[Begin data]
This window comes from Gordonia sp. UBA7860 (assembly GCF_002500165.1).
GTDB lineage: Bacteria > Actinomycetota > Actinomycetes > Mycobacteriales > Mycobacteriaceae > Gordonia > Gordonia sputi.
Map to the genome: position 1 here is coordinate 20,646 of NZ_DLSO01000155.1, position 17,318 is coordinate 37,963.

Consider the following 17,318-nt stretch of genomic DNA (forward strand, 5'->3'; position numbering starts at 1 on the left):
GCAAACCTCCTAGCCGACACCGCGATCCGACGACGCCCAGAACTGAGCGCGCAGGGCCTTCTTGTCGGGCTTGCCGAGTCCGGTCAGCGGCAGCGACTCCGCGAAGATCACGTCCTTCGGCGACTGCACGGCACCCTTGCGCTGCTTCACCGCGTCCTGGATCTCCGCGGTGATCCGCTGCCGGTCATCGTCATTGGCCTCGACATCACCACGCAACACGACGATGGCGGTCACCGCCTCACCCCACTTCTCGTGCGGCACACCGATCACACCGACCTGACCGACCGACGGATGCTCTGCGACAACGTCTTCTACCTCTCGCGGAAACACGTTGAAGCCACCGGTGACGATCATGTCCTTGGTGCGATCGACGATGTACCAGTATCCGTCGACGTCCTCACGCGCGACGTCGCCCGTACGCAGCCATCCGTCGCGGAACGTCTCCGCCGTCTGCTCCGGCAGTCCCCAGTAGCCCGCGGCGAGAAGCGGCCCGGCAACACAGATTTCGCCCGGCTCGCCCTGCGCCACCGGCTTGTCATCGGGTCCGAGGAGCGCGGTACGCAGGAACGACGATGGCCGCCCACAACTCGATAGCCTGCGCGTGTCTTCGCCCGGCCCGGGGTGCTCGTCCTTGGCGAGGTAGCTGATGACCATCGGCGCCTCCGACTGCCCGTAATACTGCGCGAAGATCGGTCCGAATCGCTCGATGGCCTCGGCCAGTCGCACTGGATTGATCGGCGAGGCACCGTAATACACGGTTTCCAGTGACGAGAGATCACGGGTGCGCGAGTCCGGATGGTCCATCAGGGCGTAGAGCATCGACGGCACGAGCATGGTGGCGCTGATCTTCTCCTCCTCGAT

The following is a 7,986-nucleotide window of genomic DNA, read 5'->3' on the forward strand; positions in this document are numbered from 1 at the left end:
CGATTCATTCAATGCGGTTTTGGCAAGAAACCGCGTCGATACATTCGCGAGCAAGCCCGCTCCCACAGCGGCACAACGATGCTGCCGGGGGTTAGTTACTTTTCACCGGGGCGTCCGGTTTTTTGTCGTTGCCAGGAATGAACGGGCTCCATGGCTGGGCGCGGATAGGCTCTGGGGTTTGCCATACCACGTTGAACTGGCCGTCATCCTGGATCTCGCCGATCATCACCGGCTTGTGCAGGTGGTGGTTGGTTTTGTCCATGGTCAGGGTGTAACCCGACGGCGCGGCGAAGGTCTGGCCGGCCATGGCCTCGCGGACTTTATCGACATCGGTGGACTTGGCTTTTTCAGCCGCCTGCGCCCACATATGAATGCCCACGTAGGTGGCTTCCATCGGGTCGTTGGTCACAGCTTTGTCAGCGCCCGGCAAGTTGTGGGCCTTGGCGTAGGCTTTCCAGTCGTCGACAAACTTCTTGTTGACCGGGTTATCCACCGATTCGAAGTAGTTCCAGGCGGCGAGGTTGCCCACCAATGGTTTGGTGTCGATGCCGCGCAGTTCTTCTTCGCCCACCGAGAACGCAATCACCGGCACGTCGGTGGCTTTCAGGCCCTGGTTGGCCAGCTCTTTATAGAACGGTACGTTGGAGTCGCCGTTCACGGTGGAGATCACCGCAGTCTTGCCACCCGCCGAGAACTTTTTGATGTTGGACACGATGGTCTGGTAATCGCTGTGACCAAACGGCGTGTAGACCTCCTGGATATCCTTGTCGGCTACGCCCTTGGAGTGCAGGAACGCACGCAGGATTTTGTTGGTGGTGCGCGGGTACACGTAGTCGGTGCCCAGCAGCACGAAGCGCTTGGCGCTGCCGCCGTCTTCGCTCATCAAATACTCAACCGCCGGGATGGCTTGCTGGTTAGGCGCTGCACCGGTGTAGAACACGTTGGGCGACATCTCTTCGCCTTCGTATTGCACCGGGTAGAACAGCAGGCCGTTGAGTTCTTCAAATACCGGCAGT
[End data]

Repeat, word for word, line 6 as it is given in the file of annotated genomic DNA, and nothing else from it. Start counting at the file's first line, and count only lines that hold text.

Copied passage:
The following is a 7,986-nucleotide window of genomic DNA, read 5'->3' on the forward strand; positions in this document are numbered from 1 at the left end: